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The founder of the modern Olympic Games, Pierre de Coubertin, was a passionate winter sports advocate who recommended adding figure skating to the schedule at the very first Olympic Congress in 1894. He believed the sport was "amateur in nature and possessed a sporting dignity so frank and pure that its exclusion from the Olympic programme robs it of strength and value".
While De Coubertin pushed for a winter version of the Olympics to be created, the two sports of figure skating and ice hockey were added to the summer programme.
Figure skating made its Olympic debut at the 1908 Olympic Games in London, with competitions taking place at the Prince's Skating Club in Knightsbridge. In the men's competition, top honours went to Sweden's Ulrich Salchow, a name that will be familiar to fans of the sport. The "Salchow", which he first performed at the 1909 World Championships in Budapest (HUN), is one of the six official jumps recognised by the International Skating Union (ISU).
The Swede was a technically excellent skater as well as a master of compulsory figures, which at the time were an important element in the judging, and became the first Olympic champion in his sport thanks to a free programme full of precision and power. His compatriots Richard Johansson and Per Thoren joined him on the podium, making it a Swedish sweep.
In the women's competition, British figure skater Madge Syers was first to be crowned Olympic champion. The pioneering skater entered the 1902 World Championships after noting that there was nothing in the rules to prevent women from taking part.
Syers placed second there and skated so well that Salchow, who won the competition, said she should have come first. Syers claimed victory with ease in London, however, producing a far superior programme to the rest of the field and claiming victory with ease.
Pairs skating was also on the programme, with the judges unanimously awarding gold to Anna Hübler and Heinrich Burger of Germany for their superb performance. Meanwhile, in the special figures – an event no longer on the programme – Nikolai Panin of Russia won gold.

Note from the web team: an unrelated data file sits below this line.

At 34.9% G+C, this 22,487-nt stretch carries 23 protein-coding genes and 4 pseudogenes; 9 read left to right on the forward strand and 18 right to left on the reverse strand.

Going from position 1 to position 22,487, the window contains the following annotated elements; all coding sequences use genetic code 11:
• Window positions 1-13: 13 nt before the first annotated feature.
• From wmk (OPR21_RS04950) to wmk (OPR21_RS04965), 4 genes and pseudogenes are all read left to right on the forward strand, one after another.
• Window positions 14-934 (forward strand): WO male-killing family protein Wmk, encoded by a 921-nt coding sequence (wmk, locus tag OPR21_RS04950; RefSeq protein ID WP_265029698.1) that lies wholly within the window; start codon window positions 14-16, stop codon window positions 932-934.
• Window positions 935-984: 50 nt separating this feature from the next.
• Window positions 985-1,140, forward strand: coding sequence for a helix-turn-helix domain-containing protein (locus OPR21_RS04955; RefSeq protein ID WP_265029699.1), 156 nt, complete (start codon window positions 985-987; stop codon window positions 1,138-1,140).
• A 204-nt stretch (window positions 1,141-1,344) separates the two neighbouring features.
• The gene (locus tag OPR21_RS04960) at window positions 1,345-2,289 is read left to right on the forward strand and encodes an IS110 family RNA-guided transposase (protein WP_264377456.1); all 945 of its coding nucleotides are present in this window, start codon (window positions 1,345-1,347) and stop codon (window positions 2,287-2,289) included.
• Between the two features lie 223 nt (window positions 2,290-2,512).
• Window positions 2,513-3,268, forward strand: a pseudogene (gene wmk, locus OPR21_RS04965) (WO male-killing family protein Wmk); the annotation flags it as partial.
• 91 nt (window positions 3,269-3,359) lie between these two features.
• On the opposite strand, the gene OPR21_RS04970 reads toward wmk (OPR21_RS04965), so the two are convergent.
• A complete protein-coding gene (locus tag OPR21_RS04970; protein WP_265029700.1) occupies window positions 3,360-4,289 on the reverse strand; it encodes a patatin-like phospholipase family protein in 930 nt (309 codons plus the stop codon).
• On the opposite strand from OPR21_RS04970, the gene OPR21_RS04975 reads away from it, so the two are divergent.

Figure skating was not included on the Olympic programme in 1912 but returned in Antwerp in 1920, where it was joined for the first time by ice hockey. The 1920 Olympics took place from 20 August to 2 September, but due to the impossibility of creating an ice rink in the middle of summer, the two winter sports were instead contested in April, at the city's Palais de Glace.
In the men's figure skating competition, Salchow passed on his crown to fellow Swede Gillis Grafström, who dominated the competition despite breaking a skate and being forced to compete in a pair too small for him. He finished in front of two Norwegians, Andreas Krogh and Martin Stixrud, with the great Salchow fourth.
The last winter sports champion to be crowned at a Summer Games, Grafström became men's figure skating's first Winter Games gold medallist in Chamonix in 1924, and then completed a golden hat-trick with another victory in St Moritz in 1928. He added silver to his collection in 1932 and remains the most decorated Olympic figure skater of all time.
The women's competition in Antwerp was won by Magda Julin of Sweden, who was pregnant at the time. In the pairs, Finnish husband and wife team Ludowika and Walter Jakobsson won gold.
In the ice hockey Canada was represented, as it would be until 1956, by the winners of the Allan Cup, the national amateur championships. On this occasion the team in question was Winnipeg Falcons.
Antwerp 1920 was also as the first International Ice Hockey Federation (IIHF) World Championships, with seven teams and 60 players from Canada, Belgium, Czechoslovakia, France, Sweden, Switzerland and the USA taking part.
The Falcons defeated Czechoslovakia 15-0 in the quarter-finals, the USA 2-0 in the semi-finals and finished up with a resounding 12-1 victory over Sweden in the final. It was the first of nine Olympic ice hockey titles won by Canada through to 2014, and the first of four successive golds. The silver medal match was won by the Americans, who defeated Czechoslovakia 16-0.
Pierre de Coubertin's efforts finally paid off at the 7th IOC Congress in Lausanne on 5 June 1921. Despite resistance from the Scandinavians, who wanted to protect the status of their Nordic Games as the premier winter sports event, it was agreed to organise an International Winter Sports Week in association with the 1924 Paris Olympics.
The event took place in Chamonix in February 1924 and was generally considered to be a great success. At the following year's Congress in Prague, the Olympic Winter Games were officially created and the event in Chamonix was retrospectively designated the I Olympic Winter Games.